Davey Martinez politely requested that reporters not read too much into the lineup he sent out against the Miami Marlins on Wednesday afternoon, with Victor Robles leading off, and Juan Soto hitting second, followed by Trea Turner batting third.
That top three in the Nationals’ order definitely got reporters’ attention.
“I kind of wanted just to stagger the lineup a little bit just right now to see what it looks like,” the manager explained before the third game of the spring.
“I wouldn’t read into it too much. [laughs]. As we all know, it was vice versa last year, for the most part. Trea hit in front of Soto, which they did well together, but I just want to see what this kind of looks like.
“It’s nice to see that Soto is going to play his first game. He’s doing well. His foot feels good, and Trea is actually doing well, all these guys look good.
“So, I just want to get them at bats right now, and get them as many at bats in 4-5 innings as possible.”
Soto, of course, was starting for the first time this spring after fouling a ball off of his foot as he took live BP over the weekend, but his presence in the lineup wasn’t as interesting as the fact that Victor Robles was leading off, something that Martinez and his staff have discussed as a possibility this season if Robles can show some growth at the plate.
“We’re running a lot of different lineups, different numbers, talking to a bunch of our analytical people,” Martinez said earlier this spring.
“I would like to get Robles up at the top of the lineup — even if it’s just against left-handed pitching. So we’ll see how that plays out.
“I’d like to get Trea somewhere — second or third maybe, we’ll see how it plays out this Spring.”
Nationals’ hitting coach Kevin Long too talked this week about the work that Robles has put in over the winter and now early this spring, as he tries to bounce back from a down year at the plate in 2020.
“Victor has made some big changes,” Long explained.
“We sent him out with a plan when the season ended to kind of spread out to get into his legs again, to start using his lower half the way he’s capable of using it.
“We also have a two-strike approach with him now. If you look at his numbers with two strikes, they weren’t very good.”
In 105 plate appearances with two strikes last season, Robles put up a .134/.190/.186 with 53 Ks in at bats that got to two-strike counts. So, yeah, they weren’t very good.
“And the reason why is he still had a lot of movement and he still had a lot of stuff going on in his swing,” Long continued.
“And if you look at, for instance, Trea or Juan, you see Juan spread out, you see him into his legs, you see how there’s very little movement with two strikes.
“When Trea goes to two strikes, he takes away his leg kick. He gets his foot down early, and he has a two-strike approach. Well, now Victor has one. So he’s made some good changes.”
The changes, of course, will take some time to get used to, but as Long said, that is kind of what Spring Training is for, really.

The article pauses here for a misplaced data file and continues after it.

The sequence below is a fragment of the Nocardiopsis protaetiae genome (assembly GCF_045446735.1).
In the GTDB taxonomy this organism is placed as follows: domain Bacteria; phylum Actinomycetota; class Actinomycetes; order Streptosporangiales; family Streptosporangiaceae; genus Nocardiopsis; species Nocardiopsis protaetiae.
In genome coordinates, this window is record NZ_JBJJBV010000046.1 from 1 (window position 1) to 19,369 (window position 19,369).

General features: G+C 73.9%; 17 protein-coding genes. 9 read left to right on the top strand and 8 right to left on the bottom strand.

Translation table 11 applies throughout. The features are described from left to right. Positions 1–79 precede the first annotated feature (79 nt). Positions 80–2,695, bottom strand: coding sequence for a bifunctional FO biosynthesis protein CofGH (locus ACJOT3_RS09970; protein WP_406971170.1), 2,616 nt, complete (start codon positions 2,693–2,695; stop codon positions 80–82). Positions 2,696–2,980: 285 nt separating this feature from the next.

And this spring is a big one for the center fielder in D.C.
“Spring Training is going to be big for Victor Robles. Just to kind of get comfortable with some of these new things that he set out to do. He’s got a little more time, which, in the past he’s always been late, late, late, and he hasn’t been in a good position,” Long said.
“Right now he’s in a good position to see the ball and kind of react much, much, better. We’ll see. He’s had one game.
“He looked okay the first game, but again I think now what he’s doing is adjusting to being able to see the ball a little bit longer, letting it travel and being a little bit shorter to the ball, while using his lower half. So, we’ll see.
“Again, he’s probably, of all the guys, I think his Spring Training, and Carter [Kieboom’s], I would say is another one, that their Spring Training is very important to them.
“We need to see some signs of those guys having some success and doing things differently than they did maybe last year.”
If they continue to see positive signs from Robles, Long said, moving him to the leadoff spot could be big for the lineup.
“I mean, if we can have Victor Robles lead off, it’s huge,” Long said.
“Because it now allows us to put Trea, who’s now a really, really polished hitter, it allows us to put him in maybe the two-, or three-hole, and it kind of lengthens out our lineup.
“Victor can be a very big piece to us being a championship-caliber team. We need him to progress and get better.
“If he can lead off and he starts to learn the strike zone, and do some things that a good leadoff hitter is capable of, we’re in good shape.
“Against lefties, if you look at Victor’s numbers, they pop out at you,” Long said of the 23-year-old’s .326/.404/.413 line against lefties in 2020 and his career .273/.365/.411 line vs southpaws.
“They’re pretty impressive. Against righties, that’s where he’s struggling. So, we got to gain on that,” Long added.
Robles had a .180/.250/.279 line vs righties in 2020; and he has a.241/.303/.405 career line against right-handers.
“But if you were saying against a lefty right now, you can lead off Victor all day long, I think we’ve got our leadoff hitter.
“We need him to progress. Those numbers that you see against lefties, he needs to close that gap. It can’t be one extreme to the other.
“The right-handed pitcher, against those, his [numbers] need to improve. If he does that then he can certainly lead off.”